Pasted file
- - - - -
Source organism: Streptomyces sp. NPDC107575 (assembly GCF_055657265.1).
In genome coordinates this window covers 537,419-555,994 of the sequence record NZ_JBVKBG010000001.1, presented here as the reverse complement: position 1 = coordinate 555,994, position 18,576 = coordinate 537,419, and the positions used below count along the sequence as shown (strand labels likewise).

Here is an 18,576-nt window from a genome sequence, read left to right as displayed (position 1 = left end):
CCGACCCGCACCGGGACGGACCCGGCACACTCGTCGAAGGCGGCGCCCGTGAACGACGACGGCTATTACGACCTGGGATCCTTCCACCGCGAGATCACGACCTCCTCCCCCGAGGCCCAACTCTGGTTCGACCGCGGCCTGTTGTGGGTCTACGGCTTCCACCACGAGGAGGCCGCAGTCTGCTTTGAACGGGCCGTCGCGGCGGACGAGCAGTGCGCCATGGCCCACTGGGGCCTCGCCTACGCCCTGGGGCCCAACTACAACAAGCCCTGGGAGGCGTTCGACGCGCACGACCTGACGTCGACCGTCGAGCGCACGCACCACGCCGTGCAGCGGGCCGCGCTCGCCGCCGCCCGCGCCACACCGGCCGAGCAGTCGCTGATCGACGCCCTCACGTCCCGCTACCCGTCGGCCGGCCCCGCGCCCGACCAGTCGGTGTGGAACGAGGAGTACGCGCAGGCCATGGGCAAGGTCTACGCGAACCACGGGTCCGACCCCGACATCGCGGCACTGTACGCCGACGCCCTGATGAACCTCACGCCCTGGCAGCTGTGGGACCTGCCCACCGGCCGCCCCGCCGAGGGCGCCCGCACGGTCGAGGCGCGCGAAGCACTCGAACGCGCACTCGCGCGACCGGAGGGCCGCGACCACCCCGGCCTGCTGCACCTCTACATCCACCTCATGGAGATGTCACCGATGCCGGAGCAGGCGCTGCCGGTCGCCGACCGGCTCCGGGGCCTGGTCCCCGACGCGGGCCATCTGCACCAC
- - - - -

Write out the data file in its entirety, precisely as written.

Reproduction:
Source organism: Streptomyces sp. NPDC107575 (assembly GCF_055657265.1).
In genome coordinates this window covers 537,419-555,994 of the sequence record NZ_JBVKBG010000001.1, presented here as the reverse complement: position 1 = coordinate 555,994, position 18,576 = coordinate 537,419, and the positions used below count along the sequence as shown (strand labels likewise).

Here is an 18,576-nt window from a genome sequence, read left to right as displayed (position 1 = left end):
CCGACCCGCACCGGGACGGACCCGGCACACTCGTCGAAGGCGGCGCCCGTGAACGACGACGGCTATTACGACCTGGGATCCTTCCACCGCGAGATCACGACCTCCTCCCCCGAGGCCCAACTCTGGTTCGACCGCGGCCTGTTGTGGGTCTACGGCTTCCACCACGAGGAGGCCGCAGTCTGCTTTGAACGGGCCGTCGCGGCGGACGAGCAGTGCGCCATGGCCCACTGGGGCCTCGCCTACGCCCTGGGGCCCAACTACAACAAGCCCTGGGAGGCGTTCGACGCGCACGACCTGACGTCGACCGTCGAGCGCACGCACCACGCCGTGCAGCGGGCCGCGCTCGCCGCCGCCCGCGCCACACCGGCCGAGCAGTCGCTGATCGACGCCCTCACGTCCCGCTACCCGTCGGCCGGCCCCGCGCCCGACCAGTCGGTGTGGAACGAGGAGTACGCGCAGGCCATGGGCAAGGTCTACGCGAACCACGGGTCCGACCCCGACATCGCGGCACTGTACGCCGACGCCCTGATGAACCTCACGCCCTGGCAGCTGTGGGACCTGCCCACCGGCCGCCCCGCCGAGGGCGCCCGCACGGTCGAGGCGCGCGAAGCACTCGAACGCGCACTCGCGCGACCGGAGGGCCGCGACCACCCCGGCCTGCTGCACCTCTACATCCACCTCATGGAGATGTCACCGATGCCGGAGCAGGCGCTGCCGGTCGCCGACCGGCTCCGGGGCCTGGTCCCCGACGCGGGCCATCTGCACCAC